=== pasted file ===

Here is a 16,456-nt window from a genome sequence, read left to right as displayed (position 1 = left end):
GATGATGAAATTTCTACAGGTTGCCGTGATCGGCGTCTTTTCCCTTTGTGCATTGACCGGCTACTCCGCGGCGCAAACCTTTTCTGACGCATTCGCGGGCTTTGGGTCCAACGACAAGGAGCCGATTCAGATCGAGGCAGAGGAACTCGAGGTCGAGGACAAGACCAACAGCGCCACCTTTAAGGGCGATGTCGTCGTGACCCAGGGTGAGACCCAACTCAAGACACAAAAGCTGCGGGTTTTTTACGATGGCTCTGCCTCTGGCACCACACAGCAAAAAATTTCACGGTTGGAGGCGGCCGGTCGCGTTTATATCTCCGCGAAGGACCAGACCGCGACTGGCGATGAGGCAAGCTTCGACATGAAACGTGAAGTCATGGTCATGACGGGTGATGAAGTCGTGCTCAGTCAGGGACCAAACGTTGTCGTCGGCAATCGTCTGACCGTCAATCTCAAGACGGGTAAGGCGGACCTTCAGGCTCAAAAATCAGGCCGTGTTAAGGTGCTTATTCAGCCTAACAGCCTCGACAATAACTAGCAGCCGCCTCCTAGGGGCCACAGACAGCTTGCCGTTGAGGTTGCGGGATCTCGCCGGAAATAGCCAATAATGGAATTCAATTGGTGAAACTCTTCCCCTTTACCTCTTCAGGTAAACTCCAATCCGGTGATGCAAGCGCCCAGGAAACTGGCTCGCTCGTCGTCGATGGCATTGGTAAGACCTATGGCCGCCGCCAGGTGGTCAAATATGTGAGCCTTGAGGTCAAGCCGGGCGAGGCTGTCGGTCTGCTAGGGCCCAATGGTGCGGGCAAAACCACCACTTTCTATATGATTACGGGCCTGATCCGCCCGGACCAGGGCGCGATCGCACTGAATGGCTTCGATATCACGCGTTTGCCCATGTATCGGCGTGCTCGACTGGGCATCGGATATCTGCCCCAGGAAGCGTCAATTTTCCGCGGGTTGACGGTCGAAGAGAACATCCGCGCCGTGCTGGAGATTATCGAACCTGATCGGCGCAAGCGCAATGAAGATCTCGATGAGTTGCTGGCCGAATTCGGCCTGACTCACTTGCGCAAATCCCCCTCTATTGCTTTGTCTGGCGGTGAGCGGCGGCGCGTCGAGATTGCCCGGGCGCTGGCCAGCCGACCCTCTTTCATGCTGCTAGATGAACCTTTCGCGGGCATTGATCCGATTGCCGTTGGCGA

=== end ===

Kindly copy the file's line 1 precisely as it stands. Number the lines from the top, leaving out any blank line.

Here is a 16,456-nt window from a genome sequence, read left to right as displayed (position 1 = left end):